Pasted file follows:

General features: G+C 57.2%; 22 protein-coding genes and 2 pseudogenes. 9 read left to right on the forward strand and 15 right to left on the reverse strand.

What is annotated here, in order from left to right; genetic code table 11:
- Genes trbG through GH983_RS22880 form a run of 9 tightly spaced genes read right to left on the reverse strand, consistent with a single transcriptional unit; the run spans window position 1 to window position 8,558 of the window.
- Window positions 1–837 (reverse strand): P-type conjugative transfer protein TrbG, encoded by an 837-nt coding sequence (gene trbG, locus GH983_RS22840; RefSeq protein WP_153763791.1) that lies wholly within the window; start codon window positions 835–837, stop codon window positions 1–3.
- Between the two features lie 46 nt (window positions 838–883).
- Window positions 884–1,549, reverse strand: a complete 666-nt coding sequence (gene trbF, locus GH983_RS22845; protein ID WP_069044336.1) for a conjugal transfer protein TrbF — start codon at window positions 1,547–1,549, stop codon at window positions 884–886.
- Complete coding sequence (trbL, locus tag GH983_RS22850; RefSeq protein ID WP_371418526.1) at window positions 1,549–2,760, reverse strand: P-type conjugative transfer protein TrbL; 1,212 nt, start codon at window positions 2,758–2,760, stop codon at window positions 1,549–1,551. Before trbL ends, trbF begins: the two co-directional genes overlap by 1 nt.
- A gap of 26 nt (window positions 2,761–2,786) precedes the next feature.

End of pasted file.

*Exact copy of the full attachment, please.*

General features: G+C 57.2%; 22 protein-coding genes and 2 pseudogenes. 9 read left to right on the forward strand and 15 right to left on the reverse strand.

What is annotated here, in order from left to right; genetic code table 11:
- Genes trbG through GH983_RS22880 form a run of 9 tightly spaced genes read right to left on the reverse strand, consistent with a single transcriptional unit; the run spans window position 1 to window position 8,558 of the window.
- Window positions 1–837 (reverse strand): P-type conjugative transfer protein TrbG, encoded by an 837-nt coding sequence (gene trbG, locus GH983_RS22840; RefSeq protein WP_153763791.1) that lies wholly within the window; start codon window positions 835–837, stop codon window positions 1–3.
- Between the two features lie 46 nt (window positions 838–883).
- Window positions 884–1,549, reverse strand: a complete 666-nt coding sequence (gene trbF, locus GH983_RS22845; protein ID WP_069044336.1) for a conjugal transfer protein TrbF — start codon at window positions 1,547–1,549, stop codon at window positions 884–886.
- Complete coding sequence (trbL, locus tag GH983_RS22850; RefSeq protein ID WP_371418526.1) at window positions 1,549–2,760, reverse strand: P-type conjugative transfer protein TrbL; 1,212 nt, start codon at window positions 2,758–2,760, stop codon at window positions 1,549–1,551. Before trbL ends, trbF begins: the two co-directional genes overlap by 1 nt.
- A gap of 26 nt (window positions 2,761–2,786) precedes the next feature.